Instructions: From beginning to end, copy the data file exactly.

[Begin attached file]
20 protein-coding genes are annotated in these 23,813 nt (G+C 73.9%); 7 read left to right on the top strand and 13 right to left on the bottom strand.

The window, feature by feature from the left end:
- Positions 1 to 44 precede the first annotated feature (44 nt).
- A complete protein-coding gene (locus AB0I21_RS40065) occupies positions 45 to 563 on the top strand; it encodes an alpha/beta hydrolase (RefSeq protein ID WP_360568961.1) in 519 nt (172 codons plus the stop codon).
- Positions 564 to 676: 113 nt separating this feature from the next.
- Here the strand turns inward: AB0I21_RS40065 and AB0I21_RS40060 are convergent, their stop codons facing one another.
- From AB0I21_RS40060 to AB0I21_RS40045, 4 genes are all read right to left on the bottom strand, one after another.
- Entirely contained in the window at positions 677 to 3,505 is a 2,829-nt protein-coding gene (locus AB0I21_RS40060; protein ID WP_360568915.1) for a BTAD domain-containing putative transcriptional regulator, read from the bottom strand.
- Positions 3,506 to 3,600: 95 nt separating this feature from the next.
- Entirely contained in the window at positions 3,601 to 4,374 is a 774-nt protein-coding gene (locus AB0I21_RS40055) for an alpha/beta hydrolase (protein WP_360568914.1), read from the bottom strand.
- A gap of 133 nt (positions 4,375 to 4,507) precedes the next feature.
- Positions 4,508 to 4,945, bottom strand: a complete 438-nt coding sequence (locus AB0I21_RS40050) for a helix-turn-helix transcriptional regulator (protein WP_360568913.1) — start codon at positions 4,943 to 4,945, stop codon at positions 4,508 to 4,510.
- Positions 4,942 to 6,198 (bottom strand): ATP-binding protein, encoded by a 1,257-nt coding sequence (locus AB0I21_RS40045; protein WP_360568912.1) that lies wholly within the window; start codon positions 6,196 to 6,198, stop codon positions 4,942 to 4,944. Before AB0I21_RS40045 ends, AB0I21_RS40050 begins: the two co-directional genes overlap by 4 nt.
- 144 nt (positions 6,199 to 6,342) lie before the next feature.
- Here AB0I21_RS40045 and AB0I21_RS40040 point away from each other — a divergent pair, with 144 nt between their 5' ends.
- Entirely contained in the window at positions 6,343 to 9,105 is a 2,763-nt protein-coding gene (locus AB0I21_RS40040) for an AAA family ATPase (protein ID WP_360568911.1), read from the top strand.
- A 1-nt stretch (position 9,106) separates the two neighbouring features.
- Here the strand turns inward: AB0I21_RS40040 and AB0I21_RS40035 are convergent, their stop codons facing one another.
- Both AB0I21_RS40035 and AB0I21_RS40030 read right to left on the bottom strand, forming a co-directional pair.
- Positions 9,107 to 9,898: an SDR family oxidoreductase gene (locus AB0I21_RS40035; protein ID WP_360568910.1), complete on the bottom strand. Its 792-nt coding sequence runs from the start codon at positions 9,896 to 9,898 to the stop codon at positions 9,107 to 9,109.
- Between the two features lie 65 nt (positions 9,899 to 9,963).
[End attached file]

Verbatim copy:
20 protein-coding genes are annotated in these 23,813 nt (G+C 73.9%); 7 read left to right on the top strand and 13 right to left on the bottom strand.

The window, feature by feature from the left end:
- Positions 1 to 44 precede the first annotated feature (44 nt).
- A complete protein-coding gene (locus AB0I21_RS40065) occupies positions 45 to 563 on the top strand; it encodes an alpha/beta hydrolase (RefSeq protein ID WP_360568961.1) in 519 nt (172 codons plus the stop codon).
- Positions 564 to 676: 113 nt separating this feature from the next.
- Here the strand turns inward: AB0I21_RS40065 and AB0I21_RS40060 are convergent, their stop codons facing one another.
- From AB0I21_RS40060 to AB0I21_RS40045, 4 genes are all read right to left on the bottom strand, one after another.
- Entirely contained in the window at positions 677 to 3,505 is a 2,829-nt protein-coding gene (locus AB0I21_RS40060; protein ID WP_360568915.1) for a BTAD domain-containing putative transcriptional regulator, read from the bottom strand.
- Positions 3,506 to 3,600: 95 nt separating this feature from the next.
- Entirely contained in the window at positions 3,601 to 4,374 is a 774-nt protein-coding gene (locus AB0I21_RS40055) for an alpha/beta hydrolase (protein WP_360568914.1), read from the bottom strand.
- A gap of 133 nt (positions 4,375 to 4,507) precedes the next feature.
- Positions 4,508 to 4,945, bottom strand: a complete 438-nt coding sequence (locus AB0I21_RS40050) for a helix-turn-helix transcriptional regulator (protein WP_360568913.1) — start codon at positions 4,943 to 4,945, stop codon at positions 4,508 to 4,510.
- Positions 4,942 to 6,198 (bottom strand): ATP-binding protein, encoded by a 1,257-nt coding sequence (locus AB0I21_RS40045; protein WP_360568912.1) that lies wholly within the window; start codon positions 6,196 to 6,198, stop codon positions 4,942 to 4,944. Before AB0I21_RS40045 ends, AB0I21_RS40050 begins: the two co-directional genes overlap by 4 nt.
- 144 nt (positions 6,199 to 6,342) lie before the next feature.
- Here AB0I21_RS40045 and AB0I21_RS40040 point away from each other — a divergent pair, with 144 nt between their 5' ends.
- Entirely contained in the window at positions 6,343 to 9,105 is a 2,763-nt protein-coding gene (locus AB0I21_RS40040) for an AAA family ATPase (protein ID WP_360568911.1), read from the top strand.
- A 1-nt stretch (position 9,106) separates the two neighbouring features.
- Here the strand turns inward: AB0I21_RS40040 and AB0I21_RS40035 are convergent, their stop codons facing one another.
- Both AB0I21_RS40035 and AB0I21_RS40030 read right to left on the bottom strand, forming a co-directional pair.
- Positions 9,107 to 9,898: an SDR family oxidoreductase gene (locus AB0I21_RS40035; protein ID WP_360568910.1), complete on the bottom strand. Its 792-nt coding sequence runs from the start codon at positions 9,896 to 9,898 to the stop codon at positions 9,107 to 9,109.
- Between the two features lie 65 nt (positions 9,899 to 9,963).